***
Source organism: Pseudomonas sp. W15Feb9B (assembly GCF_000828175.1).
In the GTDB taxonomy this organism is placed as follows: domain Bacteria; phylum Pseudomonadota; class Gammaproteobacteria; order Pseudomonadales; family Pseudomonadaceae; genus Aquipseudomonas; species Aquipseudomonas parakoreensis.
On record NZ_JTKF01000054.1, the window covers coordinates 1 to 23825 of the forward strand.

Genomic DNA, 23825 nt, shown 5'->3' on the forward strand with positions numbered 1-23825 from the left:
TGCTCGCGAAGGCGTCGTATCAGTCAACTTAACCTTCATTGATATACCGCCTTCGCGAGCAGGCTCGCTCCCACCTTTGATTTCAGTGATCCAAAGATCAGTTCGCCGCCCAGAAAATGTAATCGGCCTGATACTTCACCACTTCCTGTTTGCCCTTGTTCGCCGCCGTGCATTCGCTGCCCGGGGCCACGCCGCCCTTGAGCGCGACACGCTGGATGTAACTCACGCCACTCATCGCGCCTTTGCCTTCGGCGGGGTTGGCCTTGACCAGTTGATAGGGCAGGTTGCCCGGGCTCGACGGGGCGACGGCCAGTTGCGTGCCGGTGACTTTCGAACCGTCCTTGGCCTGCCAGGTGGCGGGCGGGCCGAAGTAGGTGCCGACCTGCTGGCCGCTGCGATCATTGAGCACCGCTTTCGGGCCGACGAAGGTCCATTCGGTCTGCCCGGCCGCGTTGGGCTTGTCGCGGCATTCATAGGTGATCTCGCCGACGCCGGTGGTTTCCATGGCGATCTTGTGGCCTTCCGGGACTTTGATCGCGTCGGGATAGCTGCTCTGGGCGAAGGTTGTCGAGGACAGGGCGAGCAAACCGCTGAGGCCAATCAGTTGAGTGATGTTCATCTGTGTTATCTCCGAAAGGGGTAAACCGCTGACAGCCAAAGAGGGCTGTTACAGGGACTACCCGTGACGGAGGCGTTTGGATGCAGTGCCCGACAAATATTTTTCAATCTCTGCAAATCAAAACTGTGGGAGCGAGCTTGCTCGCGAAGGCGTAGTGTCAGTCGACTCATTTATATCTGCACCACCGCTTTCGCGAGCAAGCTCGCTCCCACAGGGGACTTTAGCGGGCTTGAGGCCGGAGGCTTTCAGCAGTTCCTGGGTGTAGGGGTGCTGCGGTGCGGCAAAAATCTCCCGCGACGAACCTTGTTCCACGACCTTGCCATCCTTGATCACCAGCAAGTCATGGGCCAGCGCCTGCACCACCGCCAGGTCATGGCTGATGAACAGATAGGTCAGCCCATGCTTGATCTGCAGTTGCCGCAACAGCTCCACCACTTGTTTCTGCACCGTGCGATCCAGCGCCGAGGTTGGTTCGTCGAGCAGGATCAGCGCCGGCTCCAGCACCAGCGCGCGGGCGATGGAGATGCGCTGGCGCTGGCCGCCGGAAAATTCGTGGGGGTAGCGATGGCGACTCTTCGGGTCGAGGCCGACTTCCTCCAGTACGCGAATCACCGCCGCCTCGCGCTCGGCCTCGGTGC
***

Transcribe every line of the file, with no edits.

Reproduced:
Source organism: Pseudomonas sp. W15Feb9B (assembly GCF_000828175.1).
In the GTDB taxonomy this organism is placed as follows: domain Bacteria; phylum Pseudomonadota; class Gammaproteobacteria; order Pseudomonadales; family Pseudomonadaceae; genus Aquipseudomonas; species Aquipseudomonas parakoreensis.
On record NZ_JTKF01000054.1, the window covers coordinates 1 to 23825 of the forward strand.

Genomic DNA, 23825 nt, shown 5'->3' on the forward strand with positions numbered 1-23825 from the left:
TGCTCGCGAAGGCGTCGTATCAGTCAACTTAACCTTCATTGATATACCGCCTTCGCGAGCAGGCTCGCTCCCACCTTTGATTTCAGTGATCCAAAGATCAGTTCGCCGCCCAGAAAATGTAATCGGCCTGATACTTCACCACTTCCTGTTTGCCCTTGTTCGCCGCCGTGCATTCGCTGCCCGGGGCCACGCCGCCCTTGAGCGCGACACGCTGGATGTAACTCACGCCACTCATCGCGCCTTTGCCTTCGGCGGGGTTGGCCTTGACCAGTTGATAGGGCAGGTTGCCCGGGCTCGACGGGGCGACGGCCAGTTGCGTGCCGGTGACTTTCGAACCGTCCTTGGCCTGCCAGGTGGCGGGCGGGCCGAAGTAGGTGCCGACCTGCTGGCCGCTGCGATCATTGAGCACCGCTTTCGGGCCGACGAAGGTCCATTCGGTCTGCCCGGCCGCGTTGGGCTTGTCGCGGCATTCATAGGTGATCTCGCCGACGCCGGTGGTTTCCATGGCGATCTTGTGGCCTTCCGGGACTTTGATCGCGTCGGGATAGCTGCTCTGGGCGAAGGTTGTCGAGGACAGGGCGAGCAAACCGCTGAGGCCAATCAGTTGAGTGATGTTCATCTGTGTTATCTCCGAAAGGGGTAAACCGCTGACAGCCAAAGAGGGCTGTTACAGGGACTACCCGTGACGGAGGCGTTTGGATGCAGTGCCCGACAAATATTTTTCAATCTCTGCAAATCAAAACTGTGGGAGCGAGCTTGCTCGCGAAGGCGTAGTGTCAGTCGACTCATTTATATCTGCACCACCGCTTTCGCGAGCAAGCTCGCTCCCACAGGGGACTTTAGCGGGCTTGAGGCCGGAGGCTTTCAGCAGTTCCTGGGTGTAGGGGTGCTGCGGTGCGGCAAAAATCTCCCGCGACGAACCTTGTTCCACGACCTTGCCATCCTTGATCACCAGCAAGTCATGGGCCAGCGCCTGCACCACCGCCAGGTCATGGCTGATGAACAGATAGGTCAGCCCATGCTTGATCTGCAGTTGCCGCAACAGCTCCACCACTTGTTTCTGCACCGTGCGATCCAGCGCCGAGGTTGGTTCGTCGAGCAGGATCAGCGCCGGCTCCAGCACCAGCGCGCGGGCGATGGAGATGCGCTGGCGCTGGCCGCCGGAAAATTCGTGGGGGTAGCGATGGCGACTCTTCGGGTCGAGGCCGACTTCCTCCAGTACGCGAATCACCGCCGCCTCGCGCTCGGCCTCGGTGC